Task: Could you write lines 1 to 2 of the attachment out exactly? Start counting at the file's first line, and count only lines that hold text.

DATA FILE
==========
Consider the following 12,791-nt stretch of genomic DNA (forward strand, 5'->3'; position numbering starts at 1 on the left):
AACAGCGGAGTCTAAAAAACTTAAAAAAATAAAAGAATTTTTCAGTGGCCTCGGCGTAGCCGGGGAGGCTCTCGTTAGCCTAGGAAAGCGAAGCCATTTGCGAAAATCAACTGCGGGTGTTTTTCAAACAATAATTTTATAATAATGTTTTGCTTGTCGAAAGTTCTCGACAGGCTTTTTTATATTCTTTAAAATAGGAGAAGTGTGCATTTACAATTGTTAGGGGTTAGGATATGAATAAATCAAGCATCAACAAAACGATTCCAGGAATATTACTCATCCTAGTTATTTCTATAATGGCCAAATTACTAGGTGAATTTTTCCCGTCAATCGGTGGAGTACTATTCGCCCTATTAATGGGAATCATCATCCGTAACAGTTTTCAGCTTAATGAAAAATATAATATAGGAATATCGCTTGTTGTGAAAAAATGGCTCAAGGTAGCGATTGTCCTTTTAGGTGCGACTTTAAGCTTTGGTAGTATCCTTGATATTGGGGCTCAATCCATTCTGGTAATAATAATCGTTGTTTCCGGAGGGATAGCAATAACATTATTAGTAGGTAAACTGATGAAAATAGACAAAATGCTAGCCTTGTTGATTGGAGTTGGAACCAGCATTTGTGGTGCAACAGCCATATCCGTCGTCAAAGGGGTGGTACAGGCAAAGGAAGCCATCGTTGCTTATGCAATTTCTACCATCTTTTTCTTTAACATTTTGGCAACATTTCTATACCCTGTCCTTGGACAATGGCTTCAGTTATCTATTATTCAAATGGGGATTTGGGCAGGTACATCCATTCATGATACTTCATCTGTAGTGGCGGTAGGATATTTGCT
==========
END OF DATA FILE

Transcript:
Consider the following 12,791-nt stretch of genomic DNA (forward strand, 5'->3'; position numbering starts at 1 on the left):
AACAGCGGAGTCTAAAAAACTTAAAAAAATAAAAGAATTTTTCAGTGGCCTCGGCGTAGCCGGGGAGGCTCTCGTTAGCCTAGGAAAGCGAAGCCATTTGCGAAAATCAACTGCGGGTGTTTTTCAAACAATAATTTTATAATAATGTTTTGCTTGTCGAAAGTTCTCGACAGGCTTTTTTATATTCTTTAAAATAGGAGAAGTGTGCATTTACAATTGTTAGGGGTTAGGATATGAATAAATCAAGCATCAACAAAACGATTCCAGGAATATTACTCATCCTAGTTATTTCTATAATGGCCAAATTACTAGGTGAATTTTTCCCGTCAATCGGTGGAGTACTATTCGCCCTATTAATGGGAATCATCATCCGTAACAGTTTTCAGCTTAATGAAAAATATAATATAGGAATATCGCTTGTTGTGAAAAAATGGCTCAAGGTAGCGATTGTCCTTTTAGGTGCGACTTTAAGCTTTGGTAGTATCCTTGATATTGGGGCTCAATCCATTCTGGTAATAATAATCGTTGTTTCCGGAGGGATAGCAATAACATTATTAGTAGGTAAACTGATGAAAATAGACAAAATGCTAGCCTTGTTGATTGGAGTTGGAACCAGCATTTGTGGTGCAACAGCCATATCCGTCGTCAAAGGGGTGGTACAGGCAAAGGAAGCCATCGTTGCTTATGCAATTTCTACCATCTTTTTCTTTAACATTTTGGCAACATTTCTATACCCTGTCCTTGGACAATGGCTTCAGTTATCTATTATTCAAATGGGGATTTGGGCAGGTACATCCATTCATGATACTTCATCTGTAGTGGCGGTAGGATATTTGCT